This year I had sunflowers growing near my squash to up the bee activity. Flowering herbs basil, parsley, cilantro, dill also attract them. Wonderful and in depth post. I love the photos. I would also like to add, that you have a better chance of proper pollination if you have multiple plants. This way a bee can jump from flowers on one plant to another and increase chances of fruit … same plants of course.
Ever wondered what happens between all those flowers on your squash plant? Great discussion. I wonder if the female flower only opens for that one day. Interesting to ponder. As far as I know, the female flowers only open once. Such a game of chance and luck, huh? Once I learned this, it made me truly treasure the squash I DO get! Save my name,and website in this browser for the next time I comment. This site uses Akismet to reduce spam. Learn how your comment data is processed.
Written by Linda Ly. The answer to all this is pollination—or lack thereof. What does it mean to be self-pollinating? Related: Grow Tomatoes Like a Boss With These 10 Easy Tips Other plants, like corn, have separate male and female parts on the same plant that have to be pollinated by wind. How so? Why should you pollinate squash by hand? How to hand-pollinate squash First, get yourself familiar with squash blossom anatomy.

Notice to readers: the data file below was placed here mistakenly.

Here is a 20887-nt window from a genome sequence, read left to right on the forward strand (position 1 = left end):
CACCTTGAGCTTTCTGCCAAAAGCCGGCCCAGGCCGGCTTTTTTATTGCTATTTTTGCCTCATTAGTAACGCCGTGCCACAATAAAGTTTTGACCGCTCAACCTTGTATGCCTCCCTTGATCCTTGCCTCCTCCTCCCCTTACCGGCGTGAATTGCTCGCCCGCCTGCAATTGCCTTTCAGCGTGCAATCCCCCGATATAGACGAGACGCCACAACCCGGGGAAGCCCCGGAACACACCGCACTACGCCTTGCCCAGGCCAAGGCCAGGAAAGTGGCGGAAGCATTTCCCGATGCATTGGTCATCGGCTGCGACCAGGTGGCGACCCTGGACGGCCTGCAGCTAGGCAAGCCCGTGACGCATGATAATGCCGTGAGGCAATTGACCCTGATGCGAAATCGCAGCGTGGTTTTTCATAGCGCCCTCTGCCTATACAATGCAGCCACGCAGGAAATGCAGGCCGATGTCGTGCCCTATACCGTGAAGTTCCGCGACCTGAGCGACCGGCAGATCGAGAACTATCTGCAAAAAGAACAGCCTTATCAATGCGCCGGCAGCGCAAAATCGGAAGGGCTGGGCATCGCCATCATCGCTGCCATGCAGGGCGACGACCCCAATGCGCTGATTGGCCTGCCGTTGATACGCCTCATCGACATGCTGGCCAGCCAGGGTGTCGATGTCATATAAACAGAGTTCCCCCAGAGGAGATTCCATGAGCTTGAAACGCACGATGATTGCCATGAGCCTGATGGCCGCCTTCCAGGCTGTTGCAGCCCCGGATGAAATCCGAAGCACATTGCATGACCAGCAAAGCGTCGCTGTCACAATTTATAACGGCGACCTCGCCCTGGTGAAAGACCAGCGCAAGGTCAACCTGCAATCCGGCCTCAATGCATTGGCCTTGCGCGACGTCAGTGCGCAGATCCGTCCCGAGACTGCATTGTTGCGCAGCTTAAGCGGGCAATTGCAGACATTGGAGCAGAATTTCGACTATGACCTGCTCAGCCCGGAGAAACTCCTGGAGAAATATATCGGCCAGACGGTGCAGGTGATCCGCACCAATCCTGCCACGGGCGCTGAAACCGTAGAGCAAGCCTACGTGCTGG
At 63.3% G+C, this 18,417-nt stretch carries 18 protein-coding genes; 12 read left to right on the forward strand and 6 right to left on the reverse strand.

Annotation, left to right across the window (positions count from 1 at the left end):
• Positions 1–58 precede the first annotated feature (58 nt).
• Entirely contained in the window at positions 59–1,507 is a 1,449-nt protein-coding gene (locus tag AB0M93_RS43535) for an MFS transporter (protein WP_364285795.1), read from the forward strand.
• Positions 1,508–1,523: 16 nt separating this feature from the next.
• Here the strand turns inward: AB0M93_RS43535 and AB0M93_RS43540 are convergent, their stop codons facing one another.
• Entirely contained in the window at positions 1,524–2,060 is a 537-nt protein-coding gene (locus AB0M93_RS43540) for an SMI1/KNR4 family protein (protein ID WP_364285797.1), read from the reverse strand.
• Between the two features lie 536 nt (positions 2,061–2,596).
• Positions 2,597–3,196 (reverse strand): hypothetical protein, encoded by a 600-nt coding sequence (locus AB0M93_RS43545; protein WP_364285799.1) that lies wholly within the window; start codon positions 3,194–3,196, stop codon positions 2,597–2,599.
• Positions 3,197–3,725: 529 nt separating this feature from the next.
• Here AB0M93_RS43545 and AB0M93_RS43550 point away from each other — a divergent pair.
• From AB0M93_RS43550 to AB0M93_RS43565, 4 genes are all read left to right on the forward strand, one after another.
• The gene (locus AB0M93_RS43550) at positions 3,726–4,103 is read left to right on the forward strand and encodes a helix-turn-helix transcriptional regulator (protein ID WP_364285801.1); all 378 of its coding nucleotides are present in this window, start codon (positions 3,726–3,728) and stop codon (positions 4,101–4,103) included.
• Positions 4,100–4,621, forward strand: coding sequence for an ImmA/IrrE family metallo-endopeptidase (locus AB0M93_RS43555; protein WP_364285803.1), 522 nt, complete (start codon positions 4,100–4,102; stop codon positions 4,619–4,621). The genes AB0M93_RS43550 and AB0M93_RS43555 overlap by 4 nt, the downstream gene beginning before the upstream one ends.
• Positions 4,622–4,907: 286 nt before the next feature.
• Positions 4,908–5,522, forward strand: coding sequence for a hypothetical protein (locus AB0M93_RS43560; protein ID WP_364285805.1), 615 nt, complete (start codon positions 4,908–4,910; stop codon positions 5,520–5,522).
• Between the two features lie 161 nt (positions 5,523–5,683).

Hand-pollination method 1: Pick the male flower. Repeat with as many male flowers as needed to pollinate the female flowers.
Hand-pollination method 2: Use a paintbrush. Cary Bradley June 8, at am. Linda Ly July 21, at pm. I hope you get lots of them!! Sarah July 20, at pm. Linda Ly July 21, at am. GoSproutIt July 19, at am. GoldhillOrganic July 18, at pm. TheCulinaryLens July 18, at am. Caitlin July 18, at am. MosserLee July 18, at am. Xochi Navarro July 17, at pm.
Great pics and description, thanks Linda! GoldhillOrganic July 17, at pm. Linda Ly July 17, at pm. James Doe July 22, at pm. Ashley July 17, at am.Sex personals birds bees